23 Aug The 8 Trends changing the Future of Work
Pim & Joost of The Corporate Rebels are on a mission to Make Work More Fun! And I had the good fortune of spending the day with them along with 50 other change makers in Sydney, discussing the future of workplaces and the change that is coming.
These two guys from Holland were disillusioned with the way that workplaces “worked” after the graduated from university, Pim as an Industrial Designer and Joost as a nano-scientist. Friends since the ripe old age of 12, they decided to go all in and uncover what it was that the worlds most progressive organisations were doing to accommodate this fast paced and constantly changing world we live in and how they are re-imaging what the workplaces of the future will be doing to support their people in these unpredictable times.
Having spent the last 3.5 years travelling the world, meeting with organisations and the leaders who fit the profile of being “the most progressive organisations” in the world, they are ticking off their bucket list, one inspiration at a time. Through this adventure they have discovered that what these organisations all have in common are 8 trends that demonstrate a shift from conservative, traditional, command & control style leadership to a more progressive, employee lead, distributed leadership model, that establishes meaningful work and the autonomy & freedom on how to do it.
According to Gallup just 15% of employees Globally are engaged at work, this number gets slightly worse in Australia at only 14%. A number that I find particularly concerning, and of even greater concern is the impact of this disengagement across not only our organisations productivity and profitability, but the health & mental wellness of the people in those organisations, and the lack of inspiration they feel at work.
So how do we change this? According to the Corporate Rebels and the research that they have conducted, it starts by slowly implementing the 8 themes. Presenting case studies from Dutch Privatised Health Care at Buurtzorg through to a Dutch Govt Department and a US Military War ship, the outcomes speak for themselves.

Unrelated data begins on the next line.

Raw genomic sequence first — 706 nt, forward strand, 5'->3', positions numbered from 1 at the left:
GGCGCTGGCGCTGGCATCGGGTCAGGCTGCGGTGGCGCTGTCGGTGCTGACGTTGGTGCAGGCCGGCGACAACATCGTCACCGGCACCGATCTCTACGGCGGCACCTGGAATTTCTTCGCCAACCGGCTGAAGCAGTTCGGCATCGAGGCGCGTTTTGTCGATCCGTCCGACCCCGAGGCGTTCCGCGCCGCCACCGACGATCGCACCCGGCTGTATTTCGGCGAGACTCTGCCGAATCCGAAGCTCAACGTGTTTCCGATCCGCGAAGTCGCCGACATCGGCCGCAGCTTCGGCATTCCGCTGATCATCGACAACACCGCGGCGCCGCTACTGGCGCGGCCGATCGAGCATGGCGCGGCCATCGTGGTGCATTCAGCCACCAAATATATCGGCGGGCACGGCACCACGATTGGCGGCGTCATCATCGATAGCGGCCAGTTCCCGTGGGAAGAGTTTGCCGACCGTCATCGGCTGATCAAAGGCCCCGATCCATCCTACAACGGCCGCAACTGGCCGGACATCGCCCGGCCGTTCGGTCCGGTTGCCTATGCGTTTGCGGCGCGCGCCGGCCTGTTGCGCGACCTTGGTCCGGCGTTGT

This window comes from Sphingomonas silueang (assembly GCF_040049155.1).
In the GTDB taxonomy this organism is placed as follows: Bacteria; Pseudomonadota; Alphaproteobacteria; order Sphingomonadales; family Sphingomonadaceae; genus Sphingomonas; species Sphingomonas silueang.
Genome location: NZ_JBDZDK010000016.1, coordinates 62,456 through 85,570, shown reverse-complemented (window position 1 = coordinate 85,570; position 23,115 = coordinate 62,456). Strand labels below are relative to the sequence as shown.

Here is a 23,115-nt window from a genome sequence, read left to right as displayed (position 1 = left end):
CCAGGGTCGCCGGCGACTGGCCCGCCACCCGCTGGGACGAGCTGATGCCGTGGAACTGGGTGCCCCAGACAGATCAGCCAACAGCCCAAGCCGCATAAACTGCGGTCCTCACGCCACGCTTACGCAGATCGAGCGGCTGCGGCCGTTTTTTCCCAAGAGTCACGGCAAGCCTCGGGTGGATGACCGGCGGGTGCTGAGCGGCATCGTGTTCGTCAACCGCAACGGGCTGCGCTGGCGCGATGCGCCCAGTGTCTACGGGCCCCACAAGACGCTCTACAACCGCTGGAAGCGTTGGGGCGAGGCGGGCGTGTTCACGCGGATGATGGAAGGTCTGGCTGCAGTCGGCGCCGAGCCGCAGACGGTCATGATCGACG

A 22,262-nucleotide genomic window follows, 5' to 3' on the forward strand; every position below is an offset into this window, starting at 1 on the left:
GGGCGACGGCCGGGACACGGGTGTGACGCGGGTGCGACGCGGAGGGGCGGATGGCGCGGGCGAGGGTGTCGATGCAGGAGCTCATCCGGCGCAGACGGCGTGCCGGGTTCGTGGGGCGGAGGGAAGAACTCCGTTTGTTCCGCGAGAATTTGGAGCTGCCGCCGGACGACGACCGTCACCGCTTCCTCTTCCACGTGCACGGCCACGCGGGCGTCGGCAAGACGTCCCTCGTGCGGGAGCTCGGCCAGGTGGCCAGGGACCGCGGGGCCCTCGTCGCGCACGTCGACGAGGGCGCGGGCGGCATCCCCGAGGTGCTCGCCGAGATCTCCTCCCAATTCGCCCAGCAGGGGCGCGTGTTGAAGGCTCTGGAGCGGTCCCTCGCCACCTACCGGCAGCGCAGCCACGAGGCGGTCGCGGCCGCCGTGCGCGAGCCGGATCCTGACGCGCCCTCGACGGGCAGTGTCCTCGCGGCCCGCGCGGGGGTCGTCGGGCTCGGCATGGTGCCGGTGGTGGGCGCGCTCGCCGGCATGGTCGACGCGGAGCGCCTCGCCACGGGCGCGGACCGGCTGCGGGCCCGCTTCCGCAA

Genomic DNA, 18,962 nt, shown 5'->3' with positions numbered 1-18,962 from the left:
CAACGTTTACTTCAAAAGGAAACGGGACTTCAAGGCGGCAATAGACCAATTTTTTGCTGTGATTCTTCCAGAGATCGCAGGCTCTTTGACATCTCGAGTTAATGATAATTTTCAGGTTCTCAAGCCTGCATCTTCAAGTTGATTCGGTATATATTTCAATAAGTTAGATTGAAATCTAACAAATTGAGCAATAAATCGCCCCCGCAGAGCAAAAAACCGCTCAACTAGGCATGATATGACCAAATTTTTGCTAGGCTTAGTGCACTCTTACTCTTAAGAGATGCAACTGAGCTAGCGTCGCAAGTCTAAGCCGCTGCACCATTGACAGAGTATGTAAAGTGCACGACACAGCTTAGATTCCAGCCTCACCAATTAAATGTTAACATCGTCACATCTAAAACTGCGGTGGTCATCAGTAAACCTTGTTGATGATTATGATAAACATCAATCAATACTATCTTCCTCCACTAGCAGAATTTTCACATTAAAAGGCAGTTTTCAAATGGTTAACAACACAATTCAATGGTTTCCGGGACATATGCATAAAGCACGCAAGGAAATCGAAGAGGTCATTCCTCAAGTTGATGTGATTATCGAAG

Some of the key practices that have enabled these organisations to succeed include;
- The creation of small autonomous teams who have full responsibility for the end result, both in terms of time & management but also financial performance
- The use of strong IT systems to enable virtual collaboration and highly transparent dashboard metrics reporting both team & financial performance
- The establishment of clear metrics to inform performance, enabling complete flexibility of when, where & how you work as opposed to the hours worked
- Distributed leadership as opposed to directive leadership – delegate authority and then give the team the skills to perform
- Be aware of HIPPOs [Highest paid person’s opinion]. Focus on the content not who it comes from
- Destroy the Ivory Tower – remove status symbols in the workplace; the corner office, private bathrooms, carparks etc
- Enable the team to evaluate the manager/leader in a real conversation not a survey no one ever sees
- Split managers in coaches & specialists. Don’t promote people to incompetence:
- Coaches are those that are good at guiding, developing and supporting people
- Specialists are those that are highly skilled at their job, however should not be promoted to positions of management
What is important to note is that change takes time. It takes iteration, trial & error, evaluation and improvement. In each of the Case Studies presented, the change started with a small group where it was tested, monitored, measured and improved before it was expanded to the next group, and then the next.
In some instances a hybrid model has been adopted, due to the working nature of the departments and the suitability of their adaptation to the principles. At Spotify this hybrid model has been implemented with Engineering department constructed as a network of teams, whilst the Marketing & HR departments continue to operate under a more traditional organisation structure. On reflection, this is the same as the methodology that we apply to the physical workplace design of an organisation. There is no one size fits all, but versions of solutions. What works for the sales department may not be the right solution for the finance department, resulting in a hybrid outcome in order to support each team in its functional requirements.
What is clear is that a change to how we work is coming, and in many cases is already here. If we are going to continue to perform in this rapidly evolving world of continuous change, we need to construct our teams in a way that enables them to iterate and execute rapidly and not be constrained by hierarchal processes and approvals.